“If we go out of our way to sponsor people that we may not share an affinity with, that allows us to bring in different ideas to the table. And I am so grateful for everyone who sponsored me along the way. The people who took chances on me didn’t look like me. There aren’t enough chicks like me in power for that to happen. So almost all of the people who sponsored me were older white men, and I am so grateful for that. Because they said ‘you know what, I see something in you, I’m going to take the chance.’”

3. Targets and quotas.

Australian women are paid less than their male counterparts, with a full-time pay gap of 13.9% in 2020. Women who make it to the top are still paid less, and The World Economic Forum predicts the gender pay gap won’t close entirely until 2186.

“I guess I was someone who was definitely against [quotas], but if it’s going to take 300 years to get to gender equality, based on the current trends, let alone racial equality – I don’t have time for that,” says Yassmin.

“I don’t want to live in a world where I have to wait, maybe that’s my generation’s thing, but if there’s a way to look beyond that, then ok. The world for me isn’t about equality of outcome, it’s about the equality of opportunity and to get to that we have to look at different ways of doing that.”

4. Get uncomfortable

Think about the culture in your workplace, do you think it’s inclusive for everyone? You might be surprised. “Culture is the stuff we don’t talk about, the stuff we take for granted,” says Yassmin. “Culture is the stuff like ‘we will always have alcohol at our events because everyone drinks and everyone’s comfortable around drinking, that’s how everyone socialises’. That’s not how everyone socialises, but because it’s the culture of the organisation, we don’t talk about that assumption, that’s how people end up inside the group and outside the group.”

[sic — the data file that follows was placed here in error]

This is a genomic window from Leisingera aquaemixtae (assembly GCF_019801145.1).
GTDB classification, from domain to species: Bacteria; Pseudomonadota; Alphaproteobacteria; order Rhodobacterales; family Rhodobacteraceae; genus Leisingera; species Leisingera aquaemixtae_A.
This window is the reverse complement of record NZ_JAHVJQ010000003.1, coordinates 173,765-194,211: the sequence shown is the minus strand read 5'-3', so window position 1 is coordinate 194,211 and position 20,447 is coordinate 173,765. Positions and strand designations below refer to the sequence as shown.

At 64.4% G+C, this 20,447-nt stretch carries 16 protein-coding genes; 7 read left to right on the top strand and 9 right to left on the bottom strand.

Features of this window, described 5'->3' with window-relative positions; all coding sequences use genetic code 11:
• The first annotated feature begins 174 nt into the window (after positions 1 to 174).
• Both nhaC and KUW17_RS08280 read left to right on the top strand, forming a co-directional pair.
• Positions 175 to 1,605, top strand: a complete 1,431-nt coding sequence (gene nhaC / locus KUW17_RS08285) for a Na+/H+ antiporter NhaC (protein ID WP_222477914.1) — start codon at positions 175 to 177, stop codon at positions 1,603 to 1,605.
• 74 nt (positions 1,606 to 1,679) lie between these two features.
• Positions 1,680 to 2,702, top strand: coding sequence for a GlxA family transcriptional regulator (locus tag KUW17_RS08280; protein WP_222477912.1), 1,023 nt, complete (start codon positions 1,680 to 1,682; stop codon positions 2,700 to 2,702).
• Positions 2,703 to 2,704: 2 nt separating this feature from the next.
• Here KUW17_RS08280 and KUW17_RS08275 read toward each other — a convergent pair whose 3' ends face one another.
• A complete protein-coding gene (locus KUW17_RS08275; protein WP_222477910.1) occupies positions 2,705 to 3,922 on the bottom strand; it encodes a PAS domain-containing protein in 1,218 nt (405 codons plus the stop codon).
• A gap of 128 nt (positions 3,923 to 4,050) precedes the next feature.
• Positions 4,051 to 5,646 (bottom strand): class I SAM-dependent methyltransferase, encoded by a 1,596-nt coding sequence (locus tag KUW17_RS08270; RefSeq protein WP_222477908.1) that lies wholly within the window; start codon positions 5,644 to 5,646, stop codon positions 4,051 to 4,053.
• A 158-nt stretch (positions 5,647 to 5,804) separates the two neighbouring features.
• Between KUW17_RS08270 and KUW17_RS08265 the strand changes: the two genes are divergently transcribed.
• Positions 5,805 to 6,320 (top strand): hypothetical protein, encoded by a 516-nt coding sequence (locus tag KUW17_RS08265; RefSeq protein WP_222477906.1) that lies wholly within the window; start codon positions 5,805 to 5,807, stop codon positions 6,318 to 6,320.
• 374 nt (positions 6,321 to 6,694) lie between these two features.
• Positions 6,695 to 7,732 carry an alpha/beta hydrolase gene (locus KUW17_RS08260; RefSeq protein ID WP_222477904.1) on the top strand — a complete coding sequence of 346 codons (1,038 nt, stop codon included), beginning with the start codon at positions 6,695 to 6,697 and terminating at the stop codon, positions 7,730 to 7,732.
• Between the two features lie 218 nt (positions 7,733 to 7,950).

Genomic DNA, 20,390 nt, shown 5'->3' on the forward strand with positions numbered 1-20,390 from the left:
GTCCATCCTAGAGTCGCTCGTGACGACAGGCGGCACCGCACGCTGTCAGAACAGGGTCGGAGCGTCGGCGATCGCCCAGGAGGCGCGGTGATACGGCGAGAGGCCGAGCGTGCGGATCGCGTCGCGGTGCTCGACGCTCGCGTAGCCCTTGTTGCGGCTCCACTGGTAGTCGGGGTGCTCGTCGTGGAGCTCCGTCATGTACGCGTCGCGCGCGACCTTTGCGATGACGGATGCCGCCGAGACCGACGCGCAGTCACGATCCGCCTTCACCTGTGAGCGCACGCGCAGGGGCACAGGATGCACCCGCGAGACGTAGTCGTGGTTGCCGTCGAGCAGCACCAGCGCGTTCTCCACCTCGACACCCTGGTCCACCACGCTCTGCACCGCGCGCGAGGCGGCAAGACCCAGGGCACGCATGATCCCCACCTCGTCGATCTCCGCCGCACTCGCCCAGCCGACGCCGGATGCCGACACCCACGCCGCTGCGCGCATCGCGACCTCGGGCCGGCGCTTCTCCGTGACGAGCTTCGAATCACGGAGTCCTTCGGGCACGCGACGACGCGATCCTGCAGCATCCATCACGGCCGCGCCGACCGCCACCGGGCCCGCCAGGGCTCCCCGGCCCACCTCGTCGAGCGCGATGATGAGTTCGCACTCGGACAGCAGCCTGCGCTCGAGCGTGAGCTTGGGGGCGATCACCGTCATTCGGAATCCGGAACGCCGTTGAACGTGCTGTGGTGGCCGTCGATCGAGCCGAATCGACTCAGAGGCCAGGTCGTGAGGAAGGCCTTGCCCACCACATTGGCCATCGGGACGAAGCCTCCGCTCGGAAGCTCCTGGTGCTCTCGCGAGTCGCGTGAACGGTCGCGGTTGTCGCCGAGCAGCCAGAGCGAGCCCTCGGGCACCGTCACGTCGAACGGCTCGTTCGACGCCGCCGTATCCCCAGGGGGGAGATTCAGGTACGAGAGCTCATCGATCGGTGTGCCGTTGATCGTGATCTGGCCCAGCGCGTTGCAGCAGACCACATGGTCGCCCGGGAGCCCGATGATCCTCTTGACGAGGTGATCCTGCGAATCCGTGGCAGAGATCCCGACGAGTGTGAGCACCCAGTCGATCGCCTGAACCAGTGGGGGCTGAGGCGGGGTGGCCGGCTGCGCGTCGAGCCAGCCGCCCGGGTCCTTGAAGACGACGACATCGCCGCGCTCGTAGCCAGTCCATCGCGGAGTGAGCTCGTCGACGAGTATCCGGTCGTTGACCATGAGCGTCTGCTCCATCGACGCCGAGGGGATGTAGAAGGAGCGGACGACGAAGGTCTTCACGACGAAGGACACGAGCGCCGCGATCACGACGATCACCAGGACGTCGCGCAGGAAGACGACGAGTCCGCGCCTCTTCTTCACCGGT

“It’s about the fact that what is seen as the norm, is only the norm for certain people. And it’s so uncomfortable, to have conversations around culture, so uncomfortable. But that discomfort is where we grow, that is how we change and we need just enough discomfort that people are able to challenge their views without making them feel ashamed. Because shame doesn’t work for everyone and is not positive at all. How do we have those difficult conversations?”

5. Change the process.

For more women and ethnically marginised people to have equal opportunities in the workplace, Yassmin believes a ‘change in process’ needs to occur to shift views and impact real social change.

“I’m a big fan of changing the process in order to fix things as an engineer,” says Yassmin. “Sometimes you can design the process differently. For example, when they came to do petrol and diesel valves, they made them different sizes so you can’t actually put the diesel in the petrol  –  instead of telling people not to put the diesel in the petrol, they changed the system so you couldn’t actually do it.

“So for hiring for example, if a CEO mandated that for every promotion there couldn’t be more than three people going for the promotion and no more than two who shared the same demographic, there couldn’t be more than two girls or two guys, there couldn’t be more than two of one descent. And that just forced people to broaden the pool – how do you design the system to enable that diversity?”